With relatively little fanfare, Nefesh B’Nefesh’s 50th chartered flight landed
in Israel from New York on Tuesday. Although every voyage of the nonprofit aliya
organization is important, the half-century one was special.
Of the 331
North American olim on board the so-called “soldiers’ flight,” 125 came as “lone
soldiers” set to serve in the IDF. The 63 men and 62 women aged 18 to 22 will be
part of the Garin Tzabar program, with most of them hoping to be in elite combat
“Even after 50 charter aliya flights, the excitement and emotion
we experience on board the plane is as inspiring and heartwarming as the very
first flight,” NBN cofounder and executive director Rabbi Yehoshua Fass told The
Jerusalem Post. “Looking back at scores of group and charter aliya flights over
the past 11 years, it is humbling to observe the remarkable impact that these
olim have on Israel.
“Whether it be the brave young men and women who
come and volunteer in the IDF, the doctors helping solve Israel’s physician
shortage, the pioneers moving to Israel’s North and South, the teachers coming
to educate Israel’s younger generations, the medical professionals enhancing the
level of medical care provided in Israel or the entrepreneurs impacting Israel
economically with their innovative ideas.”
The soldiers’ flight goes to
the essence of what Nefesh B’Nefesh (“Soul by Soul”) is all about. Fass came up
with the concept after his 13-year-old cousin, Naftali Lanzkorn, was killed in a
terrorist bombing at the Mifgash Hashalom gas station east of Kfar Saba on March
Naftali’s murder left a void that spurred Fass to establish NBN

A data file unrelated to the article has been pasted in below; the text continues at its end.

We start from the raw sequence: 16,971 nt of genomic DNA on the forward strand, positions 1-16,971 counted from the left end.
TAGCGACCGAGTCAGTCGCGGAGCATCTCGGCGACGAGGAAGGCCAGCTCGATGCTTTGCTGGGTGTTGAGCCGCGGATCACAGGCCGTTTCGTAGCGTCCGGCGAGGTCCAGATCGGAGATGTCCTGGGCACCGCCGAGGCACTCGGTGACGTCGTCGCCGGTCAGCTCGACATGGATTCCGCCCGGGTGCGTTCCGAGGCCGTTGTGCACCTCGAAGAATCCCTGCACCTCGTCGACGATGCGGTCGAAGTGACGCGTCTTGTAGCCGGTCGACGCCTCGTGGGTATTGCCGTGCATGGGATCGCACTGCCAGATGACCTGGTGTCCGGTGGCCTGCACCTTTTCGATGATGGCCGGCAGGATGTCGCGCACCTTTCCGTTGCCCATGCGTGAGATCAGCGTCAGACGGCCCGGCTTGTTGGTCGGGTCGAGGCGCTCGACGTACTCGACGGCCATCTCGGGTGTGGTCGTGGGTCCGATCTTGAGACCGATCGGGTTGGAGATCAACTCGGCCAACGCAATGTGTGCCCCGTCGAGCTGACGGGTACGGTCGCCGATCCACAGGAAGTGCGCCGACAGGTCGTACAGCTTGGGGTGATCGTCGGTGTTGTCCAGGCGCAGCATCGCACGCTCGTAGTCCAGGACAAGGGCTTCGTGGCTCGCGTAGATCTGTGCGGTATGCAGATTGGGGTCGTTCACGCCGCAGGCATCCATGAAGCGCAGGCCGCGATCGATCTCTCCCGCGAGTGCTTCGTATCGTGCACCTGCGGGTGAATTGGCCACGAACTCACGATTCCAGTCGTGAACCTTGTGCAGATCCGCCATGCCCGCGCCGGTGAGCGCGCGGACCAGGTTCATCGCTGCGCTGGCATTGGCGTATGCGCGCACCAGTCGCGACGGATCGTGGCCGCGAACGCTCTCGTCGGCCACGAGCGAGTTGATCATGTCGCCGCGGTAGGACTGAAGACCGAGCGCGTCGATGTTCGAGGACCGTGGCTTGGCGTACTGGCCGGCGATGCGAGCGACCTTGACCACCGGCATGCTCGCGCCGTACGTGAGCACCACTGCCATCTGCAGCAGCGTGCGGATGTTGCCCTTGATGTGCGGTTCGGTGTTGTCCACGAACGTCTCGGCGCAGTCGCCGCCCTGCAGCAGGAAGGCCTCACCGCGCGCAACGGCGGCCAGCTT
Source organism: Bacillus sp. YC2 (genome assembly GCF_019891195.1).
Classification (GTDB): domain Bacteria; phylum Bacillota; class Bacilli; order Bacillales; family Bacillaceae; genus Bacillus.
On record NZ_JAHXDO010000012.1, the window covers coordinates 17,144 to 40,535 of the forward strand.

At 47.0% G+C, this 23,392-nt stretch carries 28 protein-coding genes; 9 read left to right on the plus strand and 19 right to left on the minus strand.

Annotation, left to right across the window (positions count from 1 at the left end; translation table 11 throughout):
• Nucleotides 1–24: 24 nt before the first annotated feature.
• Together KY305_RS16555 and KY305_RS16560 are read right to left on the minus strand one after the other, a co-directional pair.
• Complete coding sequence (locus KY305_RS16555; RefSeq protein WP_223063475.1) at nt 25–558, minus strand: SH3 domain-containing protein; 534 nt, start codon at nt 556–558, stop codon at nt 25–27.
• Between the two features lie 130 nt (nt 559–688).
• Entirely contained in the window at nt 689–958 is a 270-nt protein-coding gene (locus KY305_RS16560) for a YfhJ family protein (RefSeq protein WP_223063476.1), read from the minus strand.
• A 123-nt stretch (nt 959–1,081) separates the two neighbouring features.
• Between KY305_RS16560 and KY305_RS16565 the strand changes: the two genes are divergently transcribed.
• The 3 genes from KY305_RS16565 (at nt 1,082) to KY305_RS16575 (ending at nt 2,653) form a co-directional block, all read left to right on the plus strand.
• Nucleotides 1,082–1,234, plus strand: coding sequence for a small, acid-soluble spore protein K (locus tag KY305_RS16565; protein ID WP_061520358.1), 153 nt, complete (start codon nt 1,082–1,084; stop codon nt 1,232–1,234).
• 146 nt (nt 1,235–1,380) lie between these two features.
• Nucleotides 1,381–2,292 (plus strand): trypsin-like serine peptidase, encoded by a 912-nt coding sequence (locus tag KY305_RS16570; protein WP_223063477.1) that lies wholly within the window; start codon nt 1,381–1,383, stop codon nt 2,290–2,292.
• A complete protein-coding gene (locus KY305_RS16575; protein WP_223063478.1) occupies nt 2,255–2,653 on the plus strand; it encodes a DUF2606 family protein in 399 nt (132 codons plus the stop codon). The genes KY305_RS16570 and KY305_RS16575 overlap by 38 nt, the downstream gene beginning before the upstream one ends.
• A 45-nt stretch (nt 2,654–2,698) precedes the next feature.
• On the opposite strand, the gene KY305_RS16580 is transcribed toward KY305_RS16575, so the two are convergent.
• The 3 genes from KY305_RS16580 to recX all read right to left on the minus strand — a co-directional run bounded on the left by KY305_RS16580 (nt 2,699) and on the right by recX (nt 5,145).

together with philanthropist Tony Gelbart in 2002.
He came on aliya with
his family on the organization’s first flight from the US, moving to Beit
Working together with the Interior Ministry, the Immigrant
Absorption Ministry, the Jewish Agency and Keren Kayemeth LeIsrael-Jewish
National Fund, NBN revolutionized aliya from the US, Canada and Britain by
cutting red tape and removing financial, professional and logistical obstacles
that often stand in the way of potential olim.
Since its establishment in
2002, the organization has brought some 35,000 immigrants to Israel, maintaining
a retention rate of 97 percent.
NBN olim contribute greatly to the
social, economic and demographic welfare of Israeli society by serving in the
IDF, settling in Israel’s cities and periphery, and boosting economic growth,
while infusing the country with idealistic enthusiasm and optimism.
numbers are staggering. NBN has helped in the aliya of 650 scientists and
medical professionals, 415 physicians and psychologists, and 420 educators. Some
4,000 immigrants have served in the IDF, 3,000 have moved to the periphery, 680
have married and 4,200 babies have been produced.
They have formed a huge
community in Israel with its own website (www.nbn.org.il) and Facebook
“It is inspiring to see the trend of western aliya become
increasingly prevalent among North American and British Jews, with so many
families, children and young professionals choosing to make Israel their home,”
said Fass. “As more of these olim make successful lives for themselves in
Israel, we are noticing this is having a snowball effect on their friends,
family and peers back home.”
This summer, a total of 2,500 olim will come
on NBN flights. Former captive IDF tank gunner Gilad Schalit and Jerusalem Post
reporter Danielle Ziri were among those invited to join the first flight last
month, which carried 231 immigrants, including a record 106 children and 54
Ziri was struck by the overwhelming “optimism” among the new
“Even those planning on joining combat units in the IDF didn’t
seem worried at all,” she wrote. “Everyone was happy. They clapped each time the
pilot made an announcement, even if he was simply notifying them of the sale of
duty free items, and of course, as the plane’s wheels hit the runway at
It is in this uplifting spirit that we extend a warm
welcome to the newest NBN arrivals. May your optimism grow and spread, may your
lives in Israel be happy, and may your contribution to the Jewish state be
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